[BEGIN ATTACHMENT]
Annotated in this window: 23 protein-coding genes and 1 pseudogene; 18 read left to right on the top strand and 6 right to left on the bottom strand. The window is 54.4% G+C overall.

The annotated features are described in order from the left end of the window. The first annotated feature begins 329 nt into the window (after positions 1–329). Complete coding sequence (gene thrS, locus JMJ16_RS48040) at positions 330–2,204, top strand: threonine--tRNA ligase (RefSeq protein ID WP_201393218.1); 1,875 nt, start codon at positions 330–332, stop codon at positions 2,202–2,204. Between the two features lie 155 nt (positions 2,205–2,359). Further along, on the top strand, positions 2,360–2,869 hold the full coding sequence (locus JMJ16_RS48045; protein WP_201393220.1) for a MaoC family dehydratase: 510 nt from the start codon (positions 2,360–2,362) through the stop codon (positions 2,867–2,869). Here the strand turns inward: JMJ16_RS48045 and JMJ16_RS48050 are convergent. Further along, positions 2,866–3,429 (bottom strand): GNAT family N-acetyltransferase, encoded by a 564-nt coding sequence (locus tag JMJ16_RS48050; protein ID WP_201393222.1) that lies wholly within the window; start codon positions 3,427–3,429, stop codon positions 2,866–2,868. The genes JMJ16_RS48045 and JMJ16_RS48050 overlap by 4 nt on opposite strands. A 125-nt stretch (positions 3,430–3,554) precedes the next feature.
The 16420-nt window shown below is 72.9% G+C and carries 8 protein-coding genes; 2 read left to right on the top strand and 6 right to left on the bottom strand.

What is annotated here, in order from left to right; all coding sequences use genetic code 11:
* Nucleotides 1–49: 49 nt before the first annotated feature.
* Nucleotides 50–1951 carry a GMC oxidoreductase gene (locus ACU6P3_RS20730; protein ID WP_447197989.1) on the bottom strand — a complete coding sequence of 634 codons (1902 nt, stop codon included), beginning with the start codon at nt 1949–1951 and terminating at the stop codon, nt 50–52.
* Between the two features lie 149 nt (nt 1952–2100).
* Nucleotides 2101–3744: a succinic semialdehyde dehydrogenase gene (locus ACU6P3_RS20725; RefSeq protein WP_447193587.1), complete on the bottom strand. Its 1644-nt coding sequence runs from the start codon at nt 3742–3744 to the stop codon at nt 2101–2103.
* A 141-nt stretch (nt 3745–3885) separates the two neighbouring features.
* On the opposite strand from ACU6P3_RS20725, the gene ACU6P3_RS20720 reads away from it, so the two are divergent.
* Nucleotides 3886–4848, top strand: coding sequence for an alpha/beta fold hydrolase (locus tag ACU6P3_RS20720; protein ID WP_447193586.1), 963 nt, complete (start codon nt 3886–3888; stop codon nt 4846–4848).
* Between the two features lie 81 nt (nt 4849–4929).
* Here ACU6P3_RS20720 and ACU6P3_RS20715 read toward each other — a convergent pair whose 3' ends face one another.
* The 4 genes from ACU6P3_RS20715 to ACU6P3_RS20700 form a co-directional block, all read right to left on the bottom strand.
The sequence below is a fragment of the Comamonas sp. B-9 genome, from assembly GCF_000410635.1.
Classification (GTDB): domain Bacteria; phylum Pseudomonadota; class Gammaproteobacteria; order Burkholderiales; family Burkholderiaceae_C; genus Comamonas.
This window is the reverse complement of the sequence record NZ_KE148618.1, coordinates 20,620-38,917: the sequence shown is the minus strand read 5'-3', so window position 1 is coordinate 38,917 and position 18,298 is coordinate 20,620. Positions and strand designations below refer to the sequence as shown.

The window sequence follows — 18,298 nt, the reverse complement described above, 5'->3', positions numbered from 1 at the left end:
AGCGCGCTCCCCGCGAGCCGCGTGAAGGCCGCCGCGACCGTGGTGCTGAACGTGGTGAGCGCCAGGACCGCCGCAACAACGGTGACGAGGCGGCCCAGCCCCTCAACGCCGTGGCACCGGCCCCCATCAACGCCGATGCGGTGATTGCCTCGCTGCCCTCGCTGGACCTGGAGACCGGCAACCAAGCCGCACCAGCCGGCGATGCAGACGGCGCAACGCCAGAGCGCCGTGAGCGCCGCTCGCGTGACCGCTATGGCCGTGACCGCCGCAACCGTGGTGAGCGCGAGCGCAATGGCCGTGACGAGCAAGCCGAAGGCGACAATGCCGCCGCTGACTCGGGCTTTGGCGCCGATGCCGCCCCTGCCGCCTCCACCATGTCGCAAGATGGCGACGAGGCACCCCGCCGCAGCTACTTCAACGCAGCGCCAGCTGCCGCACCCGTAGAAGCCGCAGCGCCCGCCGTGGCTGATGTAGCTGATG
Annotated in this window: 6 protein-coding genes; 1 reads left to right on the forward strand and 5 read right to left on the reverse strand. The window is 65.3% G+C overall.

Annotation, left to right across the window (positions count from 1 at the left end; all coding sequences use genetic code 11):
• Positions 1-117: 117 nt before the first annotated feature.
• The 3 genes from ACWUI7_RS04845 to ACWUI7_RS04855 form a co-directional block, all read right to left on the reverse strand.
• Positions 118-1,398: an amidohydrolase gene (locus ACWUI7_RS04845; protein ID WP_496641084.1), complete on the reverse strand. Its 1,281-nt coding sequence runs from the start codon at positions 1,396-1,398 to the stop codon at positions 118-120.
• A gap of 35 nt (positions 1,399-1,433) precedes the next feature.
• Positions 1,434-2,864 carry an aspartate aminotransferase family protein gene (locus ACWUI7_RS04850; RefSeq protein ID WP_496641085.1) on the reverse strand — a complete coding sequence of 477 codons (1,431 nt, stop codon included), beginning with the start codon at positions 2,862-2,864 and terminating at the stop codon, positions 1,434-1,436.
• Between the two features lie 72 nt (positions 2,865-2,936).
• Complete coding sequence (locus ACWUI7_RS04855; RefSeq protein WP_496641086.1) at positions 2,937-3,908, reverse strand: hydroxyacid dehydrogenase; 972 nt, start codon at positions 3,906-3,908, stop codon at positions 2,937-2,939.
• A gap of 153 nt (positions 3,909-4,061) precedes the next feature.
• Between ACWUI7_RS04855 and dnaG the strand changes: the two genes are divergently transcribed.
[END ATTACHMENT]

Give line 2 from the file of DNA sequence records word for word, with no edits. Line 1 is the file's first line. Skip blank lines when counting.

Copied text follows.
The annotated features are described in order from the left end of the window. The first annotated feature begins 329 nt into the window (after positions 1–329). Complete coding sequence (gene thrS, locus JMJ16_RS48040) at positions 330–2,204, top strand: threonine--tRNA ligase (RefSeq protein ID WP_201393218.1); 1,875 nt, start codon at positions 330–332, stop codon at positions 2,202–2,204. Between the two features lie 155 nt (positions 2,205–2,359). Further along, on the top strand, positions 2,360–2,869 hold the full coding sequence (locus JMJ16_RS48045; protein WP_201393220.1) for a MaoC family dehydratase: 510 nt from the start codon (positions 2,360–2,362) through the stop codon (positions 2,867–2,869). Here the strand turns inward: JMJ16_RS48045 and JMJ16_RS48050 are convergent. Further along, positions 2,866–3,429 (bottom strand): GNAT family N-acetyltransferase, encoded by a 564-nt coding sequence (locus tag JMJ16_RS48050; protein ID WP_201393222.1) that lies wholly within the window; start codon positions 3,427–3,429, stop codon positions 2,866–2,868. The genes JMJ16_RS48045 and JMJ16_RS48050 overlap by 4 nt on opposite strands. A 125-nt stretch (positions 3,430–3,554) precedes the next feature.